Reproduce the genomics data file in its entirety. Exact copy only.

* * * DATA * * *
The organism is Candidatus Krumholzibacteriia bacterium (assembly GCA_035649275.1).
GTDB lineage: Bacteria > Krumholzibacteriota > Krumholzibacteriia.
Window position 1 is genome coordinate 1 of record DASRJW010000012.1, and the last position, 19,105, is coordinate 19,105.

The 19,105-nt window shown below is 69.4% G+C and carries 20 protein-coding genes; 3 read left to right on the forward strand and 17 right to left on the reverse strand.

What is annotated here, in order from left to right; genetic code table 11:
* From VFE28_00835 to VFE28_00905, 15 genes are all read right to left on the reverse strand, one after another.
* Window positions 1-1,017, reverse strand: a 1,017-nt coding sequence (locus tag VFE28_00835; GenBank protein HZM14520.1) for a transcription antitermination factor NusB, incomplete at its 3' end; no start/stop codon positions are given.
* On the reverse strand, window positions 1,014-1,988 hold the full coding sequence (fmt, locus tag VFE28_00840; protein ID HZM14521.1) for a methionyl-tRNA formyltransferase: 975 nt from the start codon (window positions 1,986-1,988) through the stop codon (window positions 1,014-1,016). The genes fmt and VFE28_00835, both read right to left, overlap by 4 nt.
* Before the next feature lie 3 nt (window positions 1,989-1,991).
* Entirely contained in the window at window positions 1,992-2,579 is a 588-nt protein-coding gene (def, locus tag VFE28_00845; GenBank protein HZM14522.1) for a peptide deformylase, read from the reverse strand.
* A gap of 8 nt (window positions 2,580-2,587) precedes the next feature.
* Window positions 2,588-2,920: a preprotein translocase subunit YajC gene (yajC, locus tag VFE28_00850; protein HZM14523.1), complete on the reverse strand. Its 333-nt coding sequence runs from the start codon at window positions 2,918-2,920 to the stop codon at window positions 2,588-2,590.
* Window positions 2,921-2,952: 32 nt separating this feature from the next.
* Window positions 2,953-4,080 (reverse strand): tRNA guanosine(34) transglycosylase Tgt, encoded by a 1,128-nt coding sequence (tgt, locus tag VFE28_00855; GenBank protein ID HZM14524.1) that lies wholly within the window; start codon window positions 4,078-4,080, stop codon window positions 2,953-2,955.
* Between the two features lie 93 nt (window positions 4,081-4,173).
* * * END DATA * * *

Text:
The organism is Candidatus Krumholzibacteriia bacterium (assembly GCA_035649275.1).
GTDB lineage: Bacteria > Krumholzibacteriota > Krumholzibacteriia.
Window position 1 is genome coordinate 1 of record DASRJW010000012.1, and the last position, 19,105, is coordinate 19,105.

The 19,105-nt window shown below is 69.4% G+C and carries 20 protein-coding genes; 3 read left to right on the forward strand and 17 right to left on the reverse strand.

What is annotated here, in order from left to right; genetic code table 11:
* From VFE28_00835 to VFE28_00905, 15 genes are all read right to left on the reverse strand, one after another.
* Window positions 1-1,017, reverse strand: a 1,017-nt coding sequence (locus tag VFE28_00835; GenBank protein HZM14520.1) for a transcription antitermination factor NusB, incomplete at its 3' end; no start/stop codon positions are given.
* On the reverse strand, window positions 1,014-1,988 hold the full coding sequence (fmt, locus tag VFE28_00840; protein ID HZM14521.1) for a methionyl-tRNA formyltransferase: 975 nt from the start codon (window positions 1,986-1,988) through the stop codon (window positions 1,014-1,016). The genes fmt and VFE28_00835, both read right to left, overlap by 4 nt.
* Before the next feature lie 3 nt (window positions 1,989-1,991).
* Entirely contained in the window at window positions 1,992-2,579 is a 588-nt protein-coding gene (def, locus tag VFE28_00845; GenBank protein HZM14522.1) for a peptide deformylase, read from the reverse strand.
* A gap of 8 nt (window positions 2,580-2,587) precedes the next feature.
* Window positions 2,588-2,920: a preprotein translocase subunit YajC gene (yajC, locus tag VFE28_00850; protein HZM14523.1), complete on the reverse strand. Its 333-nt coding sequence runs from the start codon at window positions 2,918-2,920 to the stop codon at window positions 2,588-2,590.
* Window positions 2,921-2,952: 32 nt separating this feature from the next.
* Window positions 2,953-4,080 (reverse strand): tRNA guanosine(34) transglycosylase Tgt, encoded by a 1,128-nt coding sequence (tgt, locus tag VFE28_00855; GenBank protein ID HZM14524.1) that lies wholly within the window; start codon window positions 4,078-4,080, stop codon window positions 2,953-2,955.
* Between the two features lie 93 nt (window positions 4,081-4,173).